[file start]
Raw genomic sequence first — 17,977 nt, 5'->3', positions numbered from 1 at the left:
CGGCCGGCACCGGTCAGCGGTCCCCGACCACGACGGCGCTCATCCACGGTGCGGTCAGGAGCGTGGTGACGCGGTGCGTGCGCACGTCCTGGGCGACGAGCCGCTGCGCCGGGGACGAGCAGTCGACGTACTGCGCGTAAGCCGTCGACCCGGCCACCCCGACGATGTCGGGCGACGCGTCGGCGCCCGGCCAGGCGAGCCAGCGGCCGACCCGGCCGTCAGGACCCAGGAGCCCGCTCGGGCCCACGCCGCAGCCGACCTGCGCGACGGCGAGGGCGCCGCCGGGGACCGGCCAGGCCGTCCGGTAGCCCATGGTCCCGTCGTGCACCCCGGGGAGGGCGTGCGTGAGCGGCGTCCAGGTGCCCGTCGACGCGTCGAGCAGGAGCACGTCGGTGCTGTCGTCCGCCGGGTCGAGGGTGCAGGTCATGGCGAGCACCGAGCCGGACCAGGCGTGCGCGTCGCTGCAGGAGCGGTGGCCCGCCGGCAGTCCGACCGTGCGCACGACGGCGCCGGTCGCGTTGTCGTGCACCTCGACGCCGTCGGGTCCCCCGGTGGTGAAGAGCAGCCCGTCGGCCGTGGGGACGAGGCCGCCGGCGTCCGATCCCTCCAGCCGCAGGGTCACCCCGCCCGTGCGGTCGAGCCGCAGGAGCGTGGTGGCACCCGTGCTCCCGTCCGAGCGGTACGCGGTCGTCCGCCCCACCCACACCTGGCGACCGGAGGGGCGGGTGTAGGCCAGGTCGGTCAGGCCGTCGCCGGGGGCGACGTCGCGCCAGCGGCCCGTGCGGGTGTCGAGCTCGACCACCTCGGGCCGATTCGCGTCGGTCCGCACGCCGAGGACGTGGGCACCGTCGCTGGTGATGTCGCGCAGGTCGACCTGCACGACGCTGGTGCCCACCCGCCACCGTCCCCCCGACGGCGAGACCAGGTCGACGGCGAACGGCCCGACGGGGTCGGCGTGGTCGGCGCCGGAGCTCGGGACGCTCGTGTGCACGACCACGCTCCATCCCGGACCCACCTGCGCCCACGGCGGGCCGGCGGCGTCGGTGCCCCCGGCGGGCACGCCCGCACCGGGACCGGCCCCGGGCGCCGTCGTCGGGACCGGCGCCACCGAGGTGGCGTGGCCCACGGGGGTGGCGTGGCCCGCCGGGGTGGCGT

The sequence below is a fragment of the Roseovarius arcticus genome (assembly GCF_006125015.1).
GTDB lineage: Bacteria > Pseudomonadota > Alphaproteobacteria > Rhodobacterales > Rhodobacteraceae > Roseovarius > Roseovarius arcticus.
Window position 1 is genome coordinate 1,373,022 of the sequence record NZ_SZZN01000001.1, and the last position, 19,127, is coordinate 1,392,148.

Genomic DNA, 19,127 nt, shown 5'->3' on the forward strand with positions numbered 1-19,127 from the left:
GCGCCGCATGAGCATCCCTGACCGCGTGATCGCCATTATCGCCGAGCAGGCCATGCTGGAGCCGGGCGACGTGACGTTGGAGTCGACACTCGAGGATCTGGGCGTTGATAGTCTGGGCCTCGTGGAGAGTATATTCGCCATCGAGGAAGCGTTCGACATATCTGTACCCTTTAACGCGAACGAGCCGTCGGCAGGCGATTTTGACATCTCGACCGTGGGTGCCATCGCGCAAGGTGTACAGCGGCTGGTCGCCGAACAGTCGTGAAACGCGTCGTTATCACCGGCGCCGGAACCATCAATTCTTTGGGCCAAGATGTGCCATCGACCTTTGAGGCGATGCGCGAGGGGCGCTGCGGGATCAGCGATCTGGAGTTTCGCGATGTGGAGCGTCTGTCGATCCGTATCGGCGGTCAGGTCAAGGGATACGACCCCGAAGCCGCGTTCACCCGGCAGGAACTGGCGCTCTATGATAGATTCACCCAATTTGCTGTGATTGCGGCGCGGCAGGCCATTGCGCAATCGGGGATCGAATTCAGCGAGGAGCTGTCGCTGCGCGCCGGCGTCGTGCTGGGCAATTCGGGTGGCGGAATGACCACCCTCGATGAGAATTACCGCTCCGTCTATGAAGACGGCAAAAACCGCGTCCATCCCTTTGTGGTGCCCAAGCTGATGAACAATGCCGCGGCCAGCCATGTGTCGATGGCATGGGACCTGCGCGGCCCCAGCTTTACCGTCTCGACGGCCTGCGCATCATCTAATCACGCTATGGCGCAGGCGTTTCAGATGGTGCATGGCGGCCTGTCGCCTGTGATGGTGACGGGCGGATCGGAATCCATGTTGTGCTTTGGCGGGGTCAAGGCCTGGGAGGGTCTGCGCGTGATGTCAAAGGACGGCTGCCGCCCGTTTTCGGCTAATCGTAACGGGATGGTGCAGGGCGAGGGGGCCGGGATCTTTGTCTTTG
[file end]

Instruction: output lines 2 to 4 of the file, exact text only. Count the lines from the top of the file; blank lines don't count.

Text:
CGGCCGGCACCGGTCAGCGGTCCCCGACCACGACGGCGCTCATCCACGGTGCGGTCAGGAGCGTGGTGACGCGGTGCGTGCGCACGTCCTGGGCGACGAGCCGCTGCGCCGGGGACGAGCAGTCGACGTACTGCGCGTAAGCCGTCGACCCGGCCACCCCGACGATGTCGGGCGACGCGTCGGCGCCCGGCCAGGCGAGCCAGCGGCCGACCCGGCCGTCAGGACCCAGGAGCCCGCTCGGGCCCACGCCGCAGCCGACCTGCGCGACGGCGAGGGCGCCGCCGGGGACCGGCCAGGCCGTCCGGTAGCCCATGGTCCCGTCGTGCACCCCGGGGAGGGCGTGCGTGAGCGGCGTCCAGGTGCCCGTCGACGCGTCGAGCAGGAGCACGTCGGTGCTGTCGTCCGCCGGGTCGAGGGTGCAGGTCATGGCGAGCACCGAGCCGGACCAGGCGTGCGCGTCGCTGCAGGAGCGGTGGCCCGCCGGCAGTCCGACCGTGCGCACGACGGCGCCGGTCGCGTTGTCGTGCACCTCGACGCCGTCGGGTCCCCCGGTGGTGAAGAGCAGCCCGTCGGCCGTGGGGACGAGGCCGCCGGCGTCCGATCCCTCCAGCCGCAGGGTCACCCCGCCCGTGCGGTCGAGCCGCAGGAGCGTGGTGGCACCCGTGCTCCCGTCCGAGCGGTACGCGGTCGTCCGCCCCACCCACACCTGGCGACCGGAGGGGCGGGTGTAGGCCAGGTCGGTCAGGCCGTCGCCGGGGGCGACGTCGCGCCAGCGGCCCGTGCGGGTGTCGAGCTCGACCACCTCGGGCCGATTCGCGTCGGTCCGCACGCCGAGGACGTGGGCACCGTCGCTGGTGATGTCGCGCAGGTCGACCTGCACGACGCTGGTGCCCACCCGCCACCGTCCCCCCGACGGCGAGACCAGGTCGACGGCGAACGGCCCGACGGGGTCGGCGTGGTCGGCGCCGGAGCTCGGGACGCTCGTGTGCACGACCACGCTCCATCCCGGACCCACCTGCGCCCACGGCGGGCCGGCGGCGTCGGTGCCCCCGGCGGGCACGCCCGCACCGGGACCGGCCCCGGGCGCCGTCGTCGGGACCGGCGCCACCGAGGTGGCGTGGCCCACGGGGGTGGCGTGGCCCGCCGGGGTGGCGT

The sequence below is a fragment of the Roseovarius arcticus genome (assembly GCF_006125015.1).
GTDB lineage: Bacteria > Pseudomonadota > Alphaproteobacteria > Rhodobacterales > Rhodobacteraceae > Roseovarius > Roseovarius arcticus.